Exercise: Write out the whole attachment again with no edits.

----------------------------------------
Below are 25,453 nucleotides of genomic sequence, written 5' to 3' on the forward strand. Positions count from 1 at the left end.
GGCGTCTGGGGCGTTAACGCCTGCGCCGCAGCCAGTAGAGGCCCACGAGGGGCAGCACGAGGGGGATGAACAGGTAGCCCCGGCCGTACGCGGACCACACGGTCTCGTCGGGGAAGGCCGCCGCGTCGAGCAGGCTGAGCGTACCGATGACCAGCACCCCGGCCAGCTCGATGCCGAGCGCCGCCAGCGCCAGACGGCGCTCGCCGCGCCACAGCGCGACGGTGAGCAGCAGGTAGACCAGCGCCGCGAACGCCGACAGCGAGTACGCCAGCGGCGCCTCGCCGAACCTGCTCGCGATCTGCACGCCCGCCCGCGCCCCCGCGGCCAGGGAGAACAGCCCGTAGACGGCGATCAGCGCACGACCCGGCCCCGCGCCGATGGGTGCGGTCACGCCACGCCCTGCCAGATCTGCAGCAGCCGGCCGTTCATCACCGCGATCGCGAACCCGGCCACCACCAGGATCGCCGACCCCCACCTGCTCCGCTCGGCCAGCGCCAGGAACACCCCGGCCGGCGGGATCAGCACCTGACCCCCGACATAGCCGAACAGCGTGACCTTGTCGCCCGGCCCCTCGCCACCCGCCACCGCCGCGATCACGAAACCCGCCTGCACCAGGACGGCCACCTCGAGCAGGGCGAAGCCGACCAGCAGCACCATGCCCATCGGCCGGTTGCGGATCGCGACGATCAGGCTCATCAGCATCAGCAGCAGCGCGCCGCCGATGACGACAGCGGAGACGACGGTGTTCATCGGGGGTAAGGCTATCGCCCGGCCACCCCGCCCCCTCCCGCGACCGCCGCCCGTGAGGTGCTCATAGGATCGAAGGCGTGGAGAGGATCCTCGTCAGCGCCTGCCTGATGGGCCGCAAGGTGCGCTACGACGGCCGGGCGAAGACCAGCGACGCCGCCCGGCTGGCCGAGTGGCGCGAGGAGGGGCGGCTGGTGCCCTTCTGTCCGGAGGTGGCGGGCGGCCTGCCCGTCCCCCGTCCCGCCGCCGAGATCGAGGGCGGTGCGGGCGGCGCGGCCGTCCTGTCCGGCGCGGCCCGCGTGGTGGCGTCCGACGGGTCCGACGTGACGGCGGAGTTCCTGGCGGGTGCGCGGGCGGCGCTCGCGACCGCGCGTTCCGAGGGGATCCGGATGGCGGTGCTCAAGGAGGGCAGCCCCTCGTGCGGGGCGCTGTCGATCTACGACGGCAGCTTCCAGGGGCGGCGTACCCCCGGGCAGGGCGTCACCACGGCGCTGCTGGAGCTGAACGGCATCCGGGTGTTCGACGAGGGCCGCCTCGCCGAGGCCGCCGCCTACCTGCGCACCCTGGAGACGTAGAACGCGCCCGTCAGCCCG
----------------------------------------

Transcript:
Below are 25,453 nucleotides of genomic sequence, written 5' to 3' on the forward strand. Positions count from 1 at the left end.
GGCGTCTGGGGCGTTAACGCCTGCGCCGCAGCCAGTAGAGGCCCACGAGGGGCAGCACGAGGGGGATGAACAGGTAGCCCCGGCCGTACGCGGACCACACGGTCTCGTCGGGGAAGGCCGCCGCGTCGAGCAGGCTGAGCGTACCGATGACCAGCACCCCGGCCAGCTCGATGCCGAGCGCCGCCAGCGCCAGACGGCGCTCGCCGCGCCACAGCGCGACGGTGAGCAGCAGGTAGACCAGCGCCGCGAACGCCGACAGCGAGTACGCCAGCGGCGCCTCGCCGAACCTGCTCGCGATCTGCACGCCCGCCCGCGCCCCCGCGGCCAGGGAGAACAGCCCGTAGACGGCGATCAGCGCACGACCCGGCCCCGCGCCGATGGGTGCGGTCACGCCACGCCCTGCCAGATCTGCAGCAGCCGGCCGTTCATCACCGCGATCGCGAACCCGGCCACCACCAGGATCGCCGACCCCCACCTGCTCCGCTCGGCCAGCGCCAGGAACACCCCGGCCGGCGGGATCAGCACCTGACCCCCGACATAGCCGAACAGCGTGACCTTGTCGCCCGGCCCCTCGCCACCCGCCACCGCCGCGATCACGAAACCCGCCTGCACCAGGACGGCCACCTCGAGCAGGGCGAAGCCGACCAGCAGCACCATGCCCATCGGCCGGTTGCGGATCGCGACGATCAGGCTCATCAGCATCAGCAGCAGCGCGCCGCCGATGACGACAGCGGAGACGACGGTGTTCATCGGGGGTAAGGCTATCGCCCGGCCACCCCGCCCCCTCCCGCGACCGCCGCCCGTGAGGTGCTCATAGGATCGAAGGCGTGGAGAGGATCCTCGTCAGCGCCTGCCTGATGGGCCGCAAGGTGCGCTACGACGGCCGGGCGAAGACCAGCGACGCCGCCCGGCTGGCCGAGTGGCGCGAGGAGGGGCGGCTGGTGCCCTTCTGTCCGGAGGTGGCGGGCGGCCTGCCCGTCCCCCGTCCCGCCGCCGAGATCGAGGGCGGTGCGGGCGGCGCGGCCGTCCTGTCCGGCGCGGCCCGCGTGGTGGCGTCCGACGGGTCCGACGTGACGGCGGAGTTCCTGGCGGGTGCGCGGGCGGCGCTCGCGACCGCGCGTTCCGAGGGGATCCGGATGGCGGTGCTCAAGGAGGGCAGCCCCTCGTGCGGGGCGCTGTCGATCTACGACGGCAGCTTCCAGGGGCGGCGTACCCCCGGGCAGGGCGTCACCACGGCGCTGCTGGAGCTGAACGGCATCCGGGTGTTCGACGAGGGCCGCCTCGCCGAGGCCGCCGCCTACCTGCGCACCCTGGAGACGTAGAACGCGCCCGTCAGCCCG